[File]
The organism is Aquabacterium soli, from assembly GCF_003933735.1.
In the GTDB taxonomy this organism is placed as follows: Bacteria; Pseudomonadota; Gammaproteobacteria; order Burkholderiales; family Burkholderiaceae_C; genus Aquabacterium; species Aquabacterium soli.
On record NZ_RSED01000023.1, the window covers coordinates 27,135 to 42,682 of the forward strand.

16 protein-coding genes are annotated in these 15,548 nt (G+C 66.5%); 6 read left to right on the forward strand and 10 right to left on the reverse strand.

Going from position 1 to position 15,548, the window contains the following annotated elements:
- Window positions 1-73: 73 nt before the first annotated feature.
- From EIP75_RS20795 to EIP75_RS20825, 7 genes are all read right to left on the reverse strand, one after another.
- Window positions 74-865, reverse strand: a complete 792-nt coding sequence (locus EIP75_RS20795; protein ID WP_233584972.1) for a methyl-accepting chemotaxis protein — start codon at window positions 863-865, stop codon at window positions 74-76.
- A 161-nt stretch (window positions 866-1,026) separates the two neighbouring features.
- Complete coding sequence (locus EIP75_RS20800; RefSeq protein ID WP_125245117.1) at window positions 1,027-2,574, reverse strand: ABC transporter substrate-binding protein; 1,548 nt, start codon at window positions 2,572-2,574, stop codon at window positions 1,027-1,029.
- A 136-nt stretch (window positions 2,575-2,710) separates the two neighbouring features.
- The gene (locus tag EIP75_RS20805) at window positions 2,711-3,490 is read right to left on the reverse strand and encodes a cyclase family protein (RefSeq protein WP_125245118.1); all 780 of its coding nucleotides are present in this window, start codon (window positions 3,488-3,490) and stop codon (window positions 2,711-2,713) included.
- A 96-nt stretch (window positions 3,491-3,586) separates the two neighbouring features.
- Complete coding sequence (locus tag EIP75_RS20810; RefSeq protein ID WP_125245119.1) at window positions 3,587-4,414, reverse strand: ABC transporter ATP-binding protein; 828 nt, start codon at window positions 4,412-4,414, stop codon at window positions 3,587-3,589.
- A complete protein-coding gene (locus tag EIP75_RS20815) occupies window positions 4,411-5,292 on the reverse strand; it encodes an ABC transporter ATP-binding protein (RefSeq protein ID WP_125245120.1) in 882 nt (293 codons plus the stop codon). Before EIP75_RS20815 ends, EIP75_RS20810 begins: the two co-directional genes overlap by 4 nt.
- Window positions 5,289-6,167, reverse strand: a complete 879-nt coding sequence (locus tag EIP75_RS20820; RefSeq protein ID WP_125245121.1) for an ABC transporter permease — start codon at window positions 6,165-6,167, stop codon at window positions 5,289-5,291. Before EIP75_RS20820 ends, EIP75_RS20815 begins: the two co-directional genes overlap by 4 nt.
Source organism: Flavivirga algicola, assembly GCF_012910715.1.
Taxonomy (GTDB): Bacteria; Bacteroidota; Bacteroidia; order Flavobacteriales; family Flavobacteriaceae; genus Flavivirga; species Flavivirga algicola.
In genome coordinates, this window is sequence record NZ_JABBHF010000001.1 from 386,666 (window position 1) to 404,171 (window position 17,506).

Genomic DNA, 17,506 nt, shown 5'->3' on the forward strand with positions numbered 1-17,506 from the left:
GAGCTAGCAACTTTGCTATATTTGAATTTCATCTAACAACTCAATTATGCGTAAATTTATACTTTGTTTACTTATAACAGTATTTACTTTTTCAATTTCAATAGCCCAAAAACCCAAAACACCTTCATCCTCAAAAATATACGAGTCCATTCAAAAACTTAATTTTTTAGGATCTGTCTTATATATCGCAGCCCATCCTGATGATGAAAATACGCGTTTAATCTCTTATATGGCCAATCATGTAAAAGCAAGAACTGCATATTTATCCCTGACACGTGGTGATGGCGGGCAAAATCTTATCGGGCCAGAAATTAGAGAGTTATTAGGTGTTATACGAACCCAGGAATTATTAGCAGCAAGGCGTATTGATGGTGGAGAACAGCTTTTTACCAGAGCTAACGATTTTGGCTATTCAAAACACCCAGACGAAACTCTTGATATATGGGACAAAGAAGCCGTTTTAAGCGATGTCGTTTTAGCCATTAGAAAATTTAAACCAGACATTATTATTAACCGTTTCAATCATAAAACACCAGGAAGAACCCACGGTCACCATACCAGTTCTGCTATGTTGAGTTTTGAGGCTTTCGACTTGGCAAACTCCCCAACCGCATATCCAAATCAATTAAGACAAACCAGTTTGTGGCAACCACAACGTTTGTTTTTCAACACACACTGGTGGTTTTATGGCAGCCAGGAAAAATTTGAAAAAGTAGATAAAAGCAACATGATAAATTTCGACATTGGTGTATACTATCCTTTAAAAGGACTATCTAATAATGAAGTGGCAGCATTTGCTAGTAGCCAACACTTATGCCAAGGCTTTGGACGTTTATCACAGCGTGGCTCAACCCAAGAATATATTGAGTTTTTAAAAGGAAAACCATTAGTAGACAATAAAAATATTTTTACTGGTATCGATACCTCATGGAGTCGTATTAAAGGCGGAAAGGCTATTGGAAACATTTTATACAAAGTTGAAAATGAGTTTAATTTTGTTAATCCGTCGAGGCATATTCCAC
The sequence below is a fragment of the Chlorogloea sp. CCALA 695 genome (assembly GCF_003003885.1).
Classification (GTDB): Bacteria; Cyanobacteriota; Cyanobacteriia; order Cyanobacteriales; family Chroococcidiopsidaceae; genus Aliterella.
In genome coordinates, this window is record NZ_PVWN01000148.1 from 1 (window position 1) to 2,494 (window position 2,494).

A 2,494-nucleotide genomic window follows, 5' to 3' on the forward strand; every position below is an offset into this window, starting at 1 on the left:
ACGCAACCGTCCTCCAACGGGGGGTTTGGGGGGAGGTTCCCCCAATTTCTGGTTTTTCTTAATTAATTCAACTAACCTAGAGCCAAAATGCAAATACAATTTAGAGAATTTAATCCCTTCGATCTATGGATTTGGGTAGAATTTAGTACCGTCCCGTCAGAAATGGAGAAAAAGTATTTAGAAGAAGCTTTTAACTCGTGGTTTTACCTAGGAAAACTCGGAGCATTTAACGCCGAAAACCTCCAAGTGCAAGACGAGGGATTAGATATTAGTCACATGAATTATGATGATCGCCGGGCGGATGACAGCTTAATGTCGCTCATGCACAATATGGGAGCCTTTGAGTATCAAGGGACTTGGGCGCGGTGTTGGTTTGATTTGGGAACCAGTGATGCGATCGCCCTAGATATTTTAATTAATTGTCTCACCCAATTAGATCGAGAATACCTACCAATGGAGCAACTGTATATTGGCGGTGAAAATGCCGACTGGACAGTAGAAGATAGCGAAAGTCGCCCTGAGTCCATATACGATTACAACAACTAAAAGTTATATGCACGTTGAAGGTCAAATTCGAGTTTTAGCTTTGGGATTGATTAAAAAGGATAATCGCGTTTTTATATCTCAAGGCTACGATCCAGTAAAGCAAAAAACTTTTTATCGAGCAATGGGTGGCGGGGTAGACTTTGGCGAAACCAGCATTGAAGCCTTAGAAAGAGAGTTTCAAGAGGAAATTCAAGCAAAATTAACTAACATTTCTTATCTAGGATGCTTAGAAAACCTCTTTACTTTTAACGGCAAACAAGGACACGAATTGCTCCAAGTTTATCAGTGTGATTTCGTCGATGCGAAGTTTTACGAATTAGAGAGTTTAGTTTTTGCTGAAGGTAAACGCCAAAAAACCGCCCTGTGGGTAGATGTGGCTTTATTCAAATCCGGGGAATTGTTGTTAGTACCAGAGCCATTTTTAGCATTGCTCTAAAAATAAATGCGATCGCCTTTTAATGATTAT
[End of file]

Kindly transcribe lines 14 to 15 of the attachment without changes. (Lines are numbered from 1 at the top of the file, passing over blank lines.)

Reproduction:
- Complete coding sequence (locus tag EIP75_RS20810; RefSeq protein ID WP_125245119.1) at window positions 3,587-4,414, reverse strand: ABC transporter ATP-binding protein; 828 nt, start codon at window positions 4,412-4,414, stop codon at window positions 3,587-3,589.
- A complete protein-coding gene (locus tag EIP75_RS20815) occupies window positions 4,411-5,292 on the reverse strand; it encodes an ABC transporter ATP-binding protein (RefSeq protein ID WP_125245120.1) in 882 nt (293 codons plus the stop codon). Before EIP75_RS20815 ends, EIP75_RS20810 begins: the two co-directional genes overlap by 4 nt.